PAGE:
The mission is to launch a Mars probe at some point later in 2020 while hoping for the trifecta of interplanetary exploration: orbiting, landing and roving all in a single mission.
The China National Space Administration (CNSA) used the country’s annual Space Day, which began in 2016 as a means of celebrating the anniversary of the successful launch of China’s first satellite, Dongfanghong-1 in 1970, as an opportunity to unite the country and have its citizens look skyward once more.
The name for the country’s first Mars exploration mission derives from a 2,000-year-old poem written by Qu Yuan, one of China’s literary greats, which raises questions about the sky and stars as well as various natural phenomena and myths.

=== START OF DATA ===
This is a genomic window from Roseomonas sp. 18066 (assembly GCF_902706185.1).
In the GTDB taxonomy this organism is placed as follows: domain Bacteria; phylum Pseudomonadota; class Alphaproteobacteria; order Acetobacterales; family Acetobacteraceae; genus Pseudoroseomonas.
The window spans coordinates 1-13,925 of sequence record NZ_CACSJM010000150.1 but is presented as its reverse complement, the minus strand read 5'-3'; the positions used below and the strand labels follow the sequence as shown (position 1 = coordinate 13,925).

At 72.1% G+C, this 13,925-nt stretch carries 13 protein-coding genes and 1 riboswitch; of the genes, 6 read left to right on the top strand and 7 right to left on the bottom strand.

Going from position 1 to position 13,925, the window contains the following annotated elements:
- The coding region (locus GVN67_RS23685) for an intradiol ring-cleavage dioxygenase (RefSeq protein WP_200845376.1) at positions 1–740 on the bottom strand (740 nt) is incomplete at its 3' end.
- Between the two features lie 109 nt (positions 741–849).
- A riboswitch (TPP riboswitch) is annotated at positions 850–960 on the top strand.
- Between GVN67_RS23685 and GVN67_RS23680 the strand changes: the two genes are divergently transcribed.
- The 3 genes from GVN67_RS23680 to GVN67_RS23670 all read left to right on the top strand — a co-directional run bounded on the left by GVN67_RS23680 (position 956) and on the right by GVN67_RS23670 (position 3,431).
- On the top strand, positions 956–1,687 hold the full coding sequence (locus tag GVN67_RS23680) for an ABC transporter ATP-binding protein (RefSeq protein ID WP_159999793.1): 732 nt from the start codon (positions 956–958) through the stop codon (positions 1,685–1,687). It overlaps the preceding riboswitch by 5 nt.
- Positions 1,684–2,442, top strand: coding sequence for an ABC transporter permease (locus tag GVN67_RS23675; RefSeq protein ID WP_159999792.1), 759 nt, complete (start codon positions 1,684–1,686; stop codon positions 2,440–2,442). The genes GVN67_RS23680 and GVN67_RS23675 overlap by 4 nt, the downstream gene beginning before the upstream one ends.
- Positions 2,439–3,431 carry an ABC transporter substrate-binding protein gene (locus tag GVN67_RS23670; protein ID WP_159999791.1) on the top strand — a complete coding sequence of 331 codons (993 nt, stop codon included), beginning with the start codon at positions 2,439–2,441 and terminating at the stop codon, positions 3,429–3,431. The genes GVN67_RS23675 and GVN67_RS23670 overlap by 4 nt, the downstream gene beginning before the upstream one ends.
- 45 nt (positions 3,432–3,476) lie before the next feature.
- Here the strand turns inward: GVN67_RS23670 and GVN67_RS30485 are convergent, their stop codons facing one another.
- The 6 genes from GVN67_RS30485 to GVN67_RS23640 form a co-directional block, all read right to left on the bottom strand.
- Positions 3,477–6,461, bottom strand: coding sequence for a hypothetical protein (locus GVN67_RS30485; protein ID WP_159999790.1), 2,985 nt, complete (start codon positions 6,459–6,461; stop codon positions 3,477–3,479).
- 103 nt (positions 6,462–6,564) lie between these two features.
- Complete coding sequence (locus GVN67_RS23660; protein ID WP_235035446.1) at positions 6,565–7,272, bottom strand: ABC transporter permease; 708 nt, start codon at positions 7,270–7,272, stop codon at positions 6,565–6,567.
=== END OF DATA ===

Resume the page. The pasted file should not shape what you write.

All of China’s future planetary exploration missions will be named “Tianwen” to honor the country’s history of scientific innovation and exploration. An international contest to choose the name began in August 2016 and ultimately received over 36,000 applications in total.
China was the third country to put a man in space using its own rocket, joining the former Soviet Union and the US in 2003, and now aims to become a major player in space by 2030.
“The CNSA is willing to work together with the international community to make new and greater contributions to exploring the mysteries of the universe and promoting human welfare on the basis of equality, mutual benefit, peaceful utilization and inclusive development,” said Zhang Kejian, head of CNSA, as quoted by Xinhua.